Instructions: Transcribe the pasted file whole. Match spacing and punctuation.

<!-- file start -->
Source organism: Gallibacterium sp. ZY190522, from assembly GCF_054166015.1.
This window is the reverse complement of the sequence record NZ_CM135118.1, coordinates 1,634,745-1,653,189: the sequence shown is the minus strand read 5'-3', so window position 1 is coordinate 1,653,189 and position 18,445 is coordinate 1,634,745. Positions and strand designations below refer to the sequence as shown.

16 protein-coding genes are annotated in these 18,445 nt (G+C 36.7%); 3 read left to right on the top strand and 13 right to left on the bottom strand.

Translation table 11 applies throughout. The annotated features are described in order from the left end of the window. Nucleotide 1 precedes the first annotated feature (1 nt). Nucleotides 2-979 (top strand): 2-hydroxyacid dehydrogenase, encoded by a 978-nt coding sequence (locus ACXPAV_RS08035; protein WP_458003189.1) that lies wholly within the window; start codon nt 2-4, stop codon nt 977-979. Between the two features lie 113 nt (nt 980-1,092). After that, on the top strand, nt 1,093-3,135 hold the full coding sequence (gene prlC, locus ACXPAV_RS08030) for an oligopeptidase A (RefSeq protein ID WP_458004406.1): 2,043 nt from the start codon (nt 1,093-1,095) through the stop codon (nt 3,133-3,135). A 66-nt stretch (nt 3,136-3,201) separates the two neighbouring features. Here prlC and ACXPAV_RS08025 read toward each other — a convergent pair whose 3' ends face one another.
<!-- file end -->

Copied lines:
Source organism: Gallibacterium sp. ZY190522, from assembly GCF_054166015.1.
This window is the reverse complement of the sequence record NZ_CM135118.1, coordinates 1,634,745-1,653,189: the sequence shown is the minus strand read 5'-3', so window position 1 is coordinate 1,653,189 and position 18,445 is coordinate 1,634,745. Positions and strand designations below refer to the sequence as shown.

16 protein-coding genes are annotated in these 18,445 nt (G+C 36.7%); 3 read left to right on the top strand and 13 right to left on the bottom strand.

Translation table 11 applies throughout. The annotated features are described in order from the left end of the window. Nucleotide 1 precedes the first annotated feature (1 nt). Nucleotides 2-979 (top strand): 2-hydroxyacid dehydrogenase, encoded by a 978-nt coding sequence (locus ACXPAV_RS08035; protein WP_458003189.1) that lies wholly within the window; start codon nt 2-4, stop codon nt 977-979. Between the two features lie 113 nt (nt 980-1,092). After that, on the top strand, nt 1,093-3,135 hold the full coding sequence (gene prlC, locus ACXPAV_RS08030) for an oligopeptidase A (RefSeq protein ID WP_458004406.1): 2,043 nt from the start codon (nt 1,093-1,095) through the stop codon (nt 3,133-3,135). A 66-nt stretch (nt 3,136-3,201) separates the two neighbouring features. Here prlC and ACXPAV_RS08025 read toward each other — a convergent pair whose 3' ends face one another.